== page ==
Msw Personal Statement Usc

As part of your application for admission to the USC Master of Social Work program, please submit a Statement of Purpose that encapsulates your motivation in seeking an MSW. Your statement should demonstrate an ability to synthesize your professional/personal experiences and desire to enter the field of social work. This statement will be used to assess your creativity, critical thinking, self-awareness and writing skills. Use the following questions as a guide for topics to address within the statement and not a format for your statement. Please note your statement of purpose must be 5 double-spaced pages in length, with 1-inch margins, and 12 point Times New Roman font. You must upload the Statement of Purpose to the Supporting Documents section of the online Graduate Admissions Application.

Describe your understanding of the social work profession and its core values. How have you incorporated social work values in your human service experiences and interactions with others?

What significant relationships and life experiences have you had in giving or receiving help that have motivated you to enter the field of social work?

What personal qualities equip you for the social work profession? Discuss your experiences and feelings about working with populations different from your own.

The USC School of Social Work is dedicated to providing excellent graduate education for people destined to create social change. What social welfare areas interest you and why? What social problem most concerns you that might be addressed with an MSW?

Discuss your undergraduate/graduate academic experience and include a description of your academic strengths and weaknesses. Please explain any grade deficiencies and what you have done to improve them.

Graduate education can be a rigorous and costly endeavor. How do you plan to prepare for this experience? Are there any health conditions or physical limitations that will impact your participation in graduate study and field work?

Statement of Purpose

My desire to pursue a career in the field of social work stemmed from the outcome of my parallel experience of learning about D.V. in an undergraduate course and of becoming an active volunteer within a non-profit organization where I was able to care for child victims of D.V.

I began volunteering in the department of childcare at the non-profit organization, North County Lifeline (NCL), with the objective of gaining further familiarity in working with children from disadvantaged backgrounds. Initially I was not informed that the children I was taking care of were victims of D.V. and upon entry what I observed were children who were timid, refraining from making eye contact, and uttering nothing more than a rare yes or no. Although I perceived their actions as a deviation from that of a 'normal' child, I found myself drawing similarities in their behavior and my childhood self-which actually helped me with the formation of establishing trusting relationships with the children. However, the resurfacing of my childhood was evermore ignited by my course study on what a violent home setting can encompass. I noticed myself checking off almost every section from the power and control wheel when comparing the given scenarios to my family home. Memories of my own home interview with a social worker about possible violence and abuse in my home began to reemerge. I began drawing connections on the effects that D.V. can have on children, with not only my personal self, but with that of the children I was taking care of. I became motivated to inquire further about the each child's background and to research how to work with children who have lived in D.V. setting, becoming familiar with effective and engaging positive activities.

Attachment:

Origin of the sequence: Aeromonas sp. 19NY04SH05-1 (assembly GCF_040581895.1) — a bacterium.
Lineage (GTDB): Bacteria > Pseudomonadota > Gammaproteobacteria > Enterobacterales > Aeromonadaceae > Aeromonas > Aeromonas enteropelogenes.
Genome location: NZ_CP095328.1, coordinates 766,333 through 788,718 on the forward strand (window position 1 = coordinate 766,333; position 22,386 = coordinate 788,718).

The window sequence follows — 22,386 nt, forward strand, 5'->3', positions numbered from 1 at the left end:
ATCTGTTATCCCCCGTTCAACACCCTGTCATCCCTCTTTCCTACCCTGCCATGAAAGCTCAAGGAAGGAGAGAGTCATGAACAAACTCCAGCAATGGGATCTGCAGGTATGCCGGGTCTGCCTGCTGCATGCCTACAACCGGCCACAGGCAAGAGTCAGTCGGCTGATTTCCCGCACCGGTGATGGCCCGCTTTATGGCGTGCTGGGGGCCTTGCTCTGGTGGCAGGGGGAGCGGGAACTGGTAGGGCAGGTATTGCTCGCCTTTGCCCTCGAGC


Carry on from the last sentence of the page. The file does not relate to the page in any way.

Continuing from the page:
My realization and acceptance of my first-hand experience with D.V., which I had normalized as a child, has magnified my interest in pursuing a meaningful career in helping children and families who are suffering from any form of abuse.

I believe the role of a social worker is to serve and empower individuals, groups, and communities, who continue to face social injustice, inequality and the many shapes and shades of abuse, in order to help restore a greater sense of human and social well-being. Positive social change becomes a reality with the adherence to mutual social work core values: social justice, respect, reliability, honesty, trust, empathy, competency, and recognition of the importance of human relationships for a healthy life. I believe these values set guidelines for being an effective social worker, where my personal implementation of these core values allowed for success in my interactions with co-workers and clients.

At NCL I have been able to utilize my bilingual skill of speaking both English and Spanish, my cultural background and knowledge on different Hispanic communities, and my D.V. background to better asses and communicate with clients. My field-work knowledge has expanded progressively, serving over five hundred hours with different populations. I became multi-trained among many diverse programs that have allowed me to gain exposure and experience among children and mothers who have been victims of D.V., men who have been perpetrators of D.V., young adults exiting the foster care system, families who are homeless under HUD regulations, and people who lack formal education, speak only Spanish, are unemployed, are facing housing discrimination, identify with a certain race or ethnic minority, and/or are suffering from poverty. With such a wide scope of clientele I learned to embrace and utilize the core values of social work.